A receiver structure with linear filtering and decoupled nonlinear detection has been studied in [5] D. Giancola, U. Girola, S. Parolari, A. Picciriello, U. Spagnolini, and D. Vincenzoni, “Spacetime processing for time varying cochannel interference rejection and channel estimation in GSM/DCS systems,” in Proc. IEEE Veh. Techn. Conf. '99, May 1999, [6] S. Ariyavistakul, J. H. Winters, and N. R. Sollenberger, “Joint equalization and interference suppression for high data rate wireless systems,” IEEE J. Sel. Areas Commun. vol. 18, no. 7, pp. 12141220, July 2000, [7] R. Friedman and Y. BarNess, “Combined channelmodified adaptive array MMSE canceller and Viterbi equalizer,” in Proc. IEEE Veh. Techn. Conf. '01, pp. 209213, 2001, [8] A. L. F. de Almeida, C. M. Panazio, F. R. P. Cavalcanti, and C. E. R. Fernandes, “Spacetime processing with a decoupled delayed decisionfeedback sequence estimator,” in Proc. IEEE Veh. Techn. Conf. '02, Birmingham, Ala., USA, May 2002, [9] K. Kim and G. L. Stuber, “Interference cancelling receiver for range extended reception in TDMA cellular systems,” in Proc. IEEE Veh. Techn. Conf. '03, October 2003 using multiple receive antennas. A special case of linear filtering in conjunction with a memoryless detector has been investigated in [10] B. R. Petersen and D. D. Falconer, “Suppression of adjacentchannel, cochannel, and intersymbol interference by equalizers and linear combiners,” IEEE Trans. Commun. vol. 42, no. 12, pp. 31093118, December 1994, [11] H. Trigui and D. T. M. Slock, “Cochannel interference cancellation within the current GSM standard,” in Proc. IEEE ICUPC '98, pp. 511515, 1998, [3], and [4] for the case of multiple receive antennas. Further, there is known Kammeyer's prefilter [12] K. D. Kammeyer, “Time truncation of channel impulse responses by linear filtering: A method to reduce the complexity of Viterbi equalization,” AEÜ, vol. 48, no. 5, pp. 237243, 1994, which is designed in order to truncated a single InterSymbol Interference (ISI) channel, but which does not take CoChannel Interference (CCI) into account. A similar prefilter has also been proposed by AlDhahir and Cioffi [13] N. AlDhahir and J. M. Cioffi, “MMSE decision feedback equalizers: Finitelength results,” IEEE Trans. Inform. Theory, vol. 41, no. 4, pp. 961975, July 1995, for the case of Gaussian noise plus interference. In the present case, focus shall be on a few numbers of dominant interferers, which is the typical case in cellular networks, i.e., on nonGaussian interference. [14] R. Meyer, R. Schober, and W. Gerstacker, EP 1221780 A1, published July 2002 discloses a prefilter with realvalued processing, being designed according to the principles established in [11]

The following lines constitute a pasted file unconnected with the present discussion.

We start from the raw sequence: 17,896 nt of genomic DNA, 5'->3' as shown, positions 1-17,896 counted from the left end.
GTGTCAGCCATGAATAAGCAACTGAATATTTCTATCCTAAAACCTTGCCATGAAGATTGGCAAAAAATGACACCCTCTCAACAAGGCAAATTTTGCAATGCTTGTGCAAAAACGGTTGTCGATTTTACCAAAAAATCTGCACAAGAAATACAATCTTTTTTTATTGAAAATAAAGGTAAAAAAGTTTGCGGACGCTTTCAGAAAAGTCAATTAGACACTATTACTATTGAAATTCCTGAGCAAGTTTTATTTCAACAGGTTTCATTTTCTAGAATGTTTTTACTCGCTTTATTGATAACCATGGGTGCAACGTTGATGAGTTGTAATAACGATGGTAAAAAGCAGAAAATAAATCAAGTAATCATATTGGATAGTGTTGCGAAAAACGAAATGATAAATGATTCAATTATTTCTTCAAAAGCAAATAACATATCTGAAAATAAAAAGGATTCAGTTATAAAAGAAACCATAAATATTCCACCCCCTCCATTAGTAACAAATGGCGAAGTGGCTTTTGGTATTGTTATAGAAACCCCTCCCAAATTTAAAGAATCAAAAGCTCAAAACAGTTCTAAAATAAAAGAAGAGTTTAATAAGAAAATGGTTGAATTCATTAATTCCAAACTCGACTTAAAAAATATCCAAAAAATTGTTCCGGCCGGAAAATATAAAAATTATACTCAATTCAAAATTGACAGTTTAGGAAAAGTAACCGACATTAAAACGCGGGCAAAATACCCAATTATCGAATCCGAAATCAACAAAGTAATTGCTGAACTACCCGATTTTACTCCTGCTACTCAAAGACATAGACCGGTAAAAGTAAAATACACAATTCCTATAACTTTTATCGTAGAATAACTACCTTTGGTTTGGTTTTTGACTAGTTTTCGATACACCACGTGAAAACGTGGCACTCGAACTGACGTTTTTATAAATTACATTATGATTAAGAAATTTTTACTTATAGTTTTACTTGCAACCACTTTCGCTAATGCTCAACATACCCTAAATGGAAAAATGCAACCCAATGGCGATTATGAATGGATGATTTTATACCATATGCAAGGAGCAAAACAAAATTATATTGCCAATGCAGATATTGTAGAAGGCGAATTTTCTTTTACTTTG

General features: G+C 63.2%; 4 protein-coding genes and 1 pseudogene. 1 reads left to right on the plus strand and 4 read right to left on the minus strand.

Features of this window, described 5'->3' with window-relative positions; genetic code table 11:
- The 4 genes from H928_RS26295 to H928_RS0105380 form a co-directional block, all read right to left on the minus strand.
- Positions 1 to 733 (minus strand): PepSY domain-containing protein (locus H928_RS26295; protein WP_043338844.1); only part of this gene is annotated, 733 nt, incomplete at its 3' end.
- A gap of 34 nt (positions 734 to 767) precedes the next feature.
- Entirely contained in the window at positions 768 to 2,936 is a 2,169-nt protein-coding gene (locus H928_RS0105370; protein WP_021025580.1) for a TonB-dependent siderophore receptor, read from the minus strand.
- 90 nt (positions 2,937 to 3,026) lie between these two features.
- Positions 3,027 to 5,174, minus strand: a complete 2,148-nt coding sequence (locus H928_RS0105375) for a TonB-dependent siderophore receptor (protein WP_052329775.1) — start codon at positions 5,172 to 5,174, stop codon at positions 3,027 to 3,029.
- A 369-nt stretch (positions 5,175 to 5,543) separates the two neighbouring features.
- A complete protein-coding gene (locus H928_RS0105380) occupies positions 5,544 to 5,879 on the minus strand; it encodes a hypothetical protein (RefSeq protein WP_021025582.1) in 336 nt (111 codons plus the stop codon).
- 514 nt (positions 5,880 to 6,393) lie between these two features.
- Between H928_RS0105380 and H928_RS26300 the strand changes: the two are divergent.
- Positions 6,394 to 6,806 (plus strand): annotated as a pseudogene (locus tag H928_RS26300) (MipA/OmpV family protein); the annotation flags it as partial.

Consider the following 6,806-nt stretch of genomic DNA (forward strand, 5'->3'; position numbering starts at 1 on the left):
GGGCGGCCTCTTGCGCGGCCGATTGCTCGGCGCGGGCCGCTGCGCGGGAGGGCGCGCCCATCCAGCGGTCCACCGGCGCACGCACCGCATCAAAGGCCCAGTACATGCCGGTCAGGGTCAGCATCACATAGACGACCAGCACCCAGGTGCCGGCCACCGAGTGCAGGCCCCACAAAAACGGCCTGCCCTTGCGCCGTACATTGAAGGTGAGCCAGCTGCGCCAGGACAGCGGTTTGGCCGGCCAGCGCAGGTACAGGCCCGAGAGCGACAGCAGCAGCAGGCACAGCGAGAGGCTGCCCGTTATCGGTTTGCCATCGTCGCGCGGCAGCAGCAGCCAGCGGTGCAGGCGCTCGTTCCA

Under the exemplary embodiments detailed below, a method and a communication device is disclosed for interference cancellation in a cellular TDMA communication system.
Under one exemplary embodiment, a method is disclosed for interference cancellation of received data being received via a communication channel in a cellular communication system, wherein the data comprises corresponding channel coefficients, such as channel impulse response coefficients. The exemplary method comprises the steps of linear filtering of the received data, and thereafter performing nonlinear detection to get detected data by especially nonlinear signal processing. Further, there are determined filter coefficients for linear prefiltering of the received data to suppress nonGaussian interference when filtering said received data.
According to the exemplary embodiment, a communication device is disclosed for communicating with another device in a cellular communication network, wherein the communication device comprises a receiver unit for receiving data sent from the other device via a communication channel and receiving data sent from at least one further device via an interfering channel. The channels containing corresponding channel coefficients, where at least one processing unit is provided for interference cancellation of the received data and for linear filtering of the received data and, thereafter, for nonlinear detection to get detected data by nonlinear signal processing. Further, at least one of the at least one processing units are designed for determining of filter coefficients for linear prefiltering of the received data to suppress nonGaussian interference when filtering the received data, wherein the processing unit is designed for performing the aforementioned method.
Under another embodiment, a method, is disclosed for processing prefiltered data by nonlinear detection to get detected symbols.